Thursday, July 30, 2009

Lance Armstrong - Onward to Leadville!

By: Chris Carmichael

Another Tour de France is in the books, and it’s time to turn our attention to 2010. Well, almost. First, there’s another “big” goal on the horizon – the Leadville 100. Lance Armstrong will be the first rider in history to use the Tour de France as a tune-up race for the Leadville 100, and with a few weeks of rest and practice on the mountain bike, I think he has a pretty good chance of challenging six-time Leadville champion Dave Weins for the title.

In reality, while the initial plans for the 2010 season are already in the works, it’s going to be a little while before Lance and I sit down and really pore through the data from 2009. I’ve learned over the years that it’s a good idea to get some distance from the event before going back and analyzing it. Right now, it’s too fresh in everyone’s mind, and you end up micro-analyzing every little detail if you start the process too early. So, it will probably be in about two weeks, or the week before the Leadville 100, when we really delve into the details of what went right and wrong with Lance’s training this year and what we can tweak heading into next year.

One thing I know for sure is that the races Lance competed in – and the additional ones he will compete in – this year will have a big influence on his performance in 2010. I told him when we started this comeback journey that if he decided to race for two years, he would almost certainly be better in year two. With two Grand Tours in his legs, plus a bevy of shorter races, he will go into the fall and winter with a fitness level far greater than he had in the fall of 2008.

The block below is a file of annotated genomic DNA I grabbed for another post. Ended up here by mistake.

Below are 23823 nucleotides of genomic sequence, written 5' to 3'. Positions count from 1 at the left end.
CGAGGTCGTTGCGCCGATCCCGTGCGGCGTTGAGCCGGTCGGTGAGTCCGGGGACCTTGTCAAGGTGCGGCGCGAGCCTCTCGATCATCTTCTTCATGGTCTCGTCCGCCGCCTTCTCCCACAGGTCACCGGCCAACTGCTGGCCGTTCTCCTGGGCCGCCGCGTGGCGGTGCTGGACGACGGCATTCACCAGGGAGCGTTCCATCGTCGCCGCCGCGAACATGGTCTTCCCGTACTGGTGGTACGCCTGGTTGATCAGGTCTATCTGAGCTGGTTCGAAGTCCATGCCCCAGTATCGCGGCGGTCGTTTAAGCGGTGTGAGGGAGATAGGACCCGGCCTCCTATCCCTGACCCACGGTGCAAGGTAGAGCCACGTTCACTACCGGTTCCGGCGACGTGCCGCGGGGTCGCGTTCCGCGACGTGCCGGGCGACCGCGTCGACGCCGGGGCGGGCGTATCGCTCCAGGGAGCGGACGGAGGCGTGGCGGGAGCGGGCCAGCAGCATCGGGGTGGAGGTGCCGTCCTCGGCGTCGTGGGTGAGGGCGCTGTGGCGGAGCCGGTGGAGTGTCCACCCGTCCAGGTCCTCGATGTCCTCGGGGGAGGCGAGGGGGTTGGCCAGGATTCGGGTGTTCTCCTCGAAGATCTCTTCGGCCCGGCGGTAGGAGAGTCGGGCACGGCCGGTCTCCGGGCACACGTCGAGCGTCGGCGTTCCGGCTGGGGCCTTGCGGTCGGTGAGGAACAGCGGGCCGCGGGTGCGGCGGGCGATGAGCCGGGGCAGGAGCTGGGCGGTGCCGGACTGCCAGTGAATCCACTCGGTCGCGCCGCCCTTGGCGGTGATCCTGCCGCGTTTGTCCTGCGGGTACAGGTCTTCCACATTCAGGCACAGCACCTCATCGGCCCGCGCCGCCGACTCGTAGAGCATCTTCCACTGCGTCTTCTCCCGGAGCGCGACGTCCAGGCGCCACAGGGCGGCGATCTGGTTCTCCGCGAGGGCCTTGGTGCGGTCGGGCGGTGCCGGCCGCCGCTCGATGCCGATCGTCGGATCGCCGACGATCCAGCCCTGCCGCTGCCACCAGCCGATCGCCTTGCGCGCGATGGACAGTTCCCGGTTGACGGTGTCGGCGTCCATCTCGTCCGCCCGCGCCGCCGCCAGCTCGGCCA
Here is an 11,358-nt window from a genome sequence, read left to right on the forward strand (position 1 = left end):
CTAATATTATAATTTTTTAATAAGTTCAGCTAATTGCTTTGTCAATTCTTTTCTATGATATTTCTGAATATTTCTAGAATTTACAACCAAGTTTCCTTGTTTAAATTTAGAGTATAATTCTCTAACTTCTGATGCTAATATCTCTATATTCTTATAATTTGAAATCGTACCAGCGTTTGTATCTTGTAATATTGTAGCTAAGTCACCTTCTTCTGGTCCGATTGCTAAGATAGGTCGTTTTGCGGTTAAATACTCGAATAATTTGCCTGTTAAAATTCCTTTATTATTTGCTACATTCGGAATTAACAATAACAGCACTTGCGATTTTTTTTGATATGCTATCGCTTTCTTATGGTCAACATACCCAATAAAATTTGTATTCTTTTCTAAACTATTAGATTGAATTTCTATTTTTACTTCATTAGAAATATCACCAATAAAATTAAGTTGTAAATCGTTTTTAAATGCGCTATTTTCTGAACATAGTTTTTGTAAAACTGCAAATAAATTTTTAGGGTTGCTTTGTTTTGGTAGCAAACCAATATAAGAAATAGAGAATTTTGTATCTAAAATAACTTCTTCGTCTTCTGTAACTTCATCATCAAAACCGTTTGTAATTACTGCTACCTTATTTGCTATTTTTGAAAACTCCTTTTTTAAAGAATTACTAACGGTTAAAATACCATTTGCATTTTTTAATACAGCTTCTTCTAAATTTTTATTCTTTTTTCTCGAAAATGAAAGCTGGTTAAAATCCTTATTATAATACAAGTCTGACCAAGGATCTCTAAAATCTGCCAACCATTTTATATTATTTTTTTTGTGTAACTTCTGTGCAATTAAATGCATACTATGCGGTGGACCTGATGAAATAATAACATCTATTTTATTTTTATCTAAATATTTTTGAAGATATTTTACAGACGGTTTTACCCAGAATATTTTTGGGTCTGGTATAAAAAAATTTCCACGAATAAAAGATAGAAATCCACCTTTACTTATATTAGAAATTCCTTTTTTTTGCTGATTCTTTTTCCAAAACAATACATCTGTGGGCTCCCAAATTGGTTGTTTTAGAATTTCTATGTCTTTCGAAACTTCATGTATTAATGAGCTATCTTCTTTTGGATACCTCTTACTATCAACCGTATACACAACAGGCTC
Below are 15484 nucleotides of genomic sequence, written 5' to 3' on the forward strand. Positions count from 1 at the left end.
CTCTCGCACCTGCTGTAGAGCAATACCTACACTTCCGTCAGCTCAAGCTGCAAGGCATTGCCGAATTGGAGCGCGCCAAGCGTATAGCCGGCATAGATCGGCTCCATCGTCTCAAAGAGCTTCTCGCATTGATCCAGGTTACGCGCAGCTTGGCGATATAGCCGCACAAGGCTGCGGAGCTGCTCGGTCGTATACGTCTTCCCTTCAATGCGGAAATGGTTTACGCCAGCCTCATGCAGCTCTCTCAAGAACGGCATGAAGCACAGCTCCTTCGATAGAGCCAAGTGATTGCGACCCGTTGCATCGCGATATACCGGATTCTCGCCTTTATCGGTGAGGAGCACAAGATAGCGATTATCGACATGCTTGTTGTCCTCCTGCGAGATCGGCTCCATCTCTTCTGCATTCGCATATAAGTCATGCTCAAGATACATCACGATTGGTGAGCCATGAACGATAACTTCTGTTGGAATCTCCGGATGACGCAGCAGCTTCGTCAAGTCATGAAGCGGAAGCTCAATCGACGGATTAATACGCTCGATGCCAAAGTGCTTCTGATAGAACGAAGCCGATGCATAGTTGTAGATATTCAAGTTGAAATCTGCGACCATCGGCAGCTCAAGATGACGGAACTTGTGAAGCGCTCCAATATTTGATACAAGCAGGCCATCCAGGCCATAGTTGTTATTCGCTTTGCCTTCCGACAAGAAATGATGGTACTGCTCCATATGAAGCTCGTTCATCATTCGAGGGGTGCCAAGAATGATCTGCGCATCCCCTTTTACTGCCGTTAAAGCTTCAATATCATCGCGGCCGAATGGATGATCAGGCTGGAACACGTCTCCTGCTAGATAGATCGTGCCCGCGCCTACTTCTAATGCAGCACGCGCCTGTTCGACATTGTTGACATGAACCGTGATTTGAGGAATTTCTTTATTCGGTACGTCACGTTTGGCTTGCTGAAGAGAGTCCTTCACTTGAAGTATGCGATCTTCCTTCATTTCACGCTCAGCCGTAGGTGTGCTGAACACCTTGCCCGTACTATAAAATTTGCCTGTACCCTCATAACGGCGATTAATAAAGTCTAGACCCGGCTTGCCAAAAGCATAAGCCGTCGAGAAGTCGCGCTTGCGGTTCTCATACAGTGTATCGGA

Grand Tours have always been a major component of Lance’s Tour de France preparation. Even before his first Tour de France victory in 1999, the 1998 Tour of Spain was crucial for developing the fitness and power needed to raise his performance level headed into the 1999 season.

Lance’s performance in the 2009 Tour de France was exceptional. While there are some who see his third-place finish as a failure based on the dominance he once displayed, I believe those people simply fail to grasp the magnitude of his achievement. Third place at the Tour de France this year wasn’t something we talked about as a realistic goal. At the end of the Giro d’Italia, I thought a top-10 finish at the Tour de France would be good. After seeing how well Lance adapted to the stress of the Giro and the bump in fitness that he achieved in the weeks following the race, I upgraded my expectations and thought that a top-5 finish at the Tour was within reach. I didn’t expect to see Lance standing on the podium in Paris, and the fact that he was there today bodes very well for what he may be able to accomplish in 2010.

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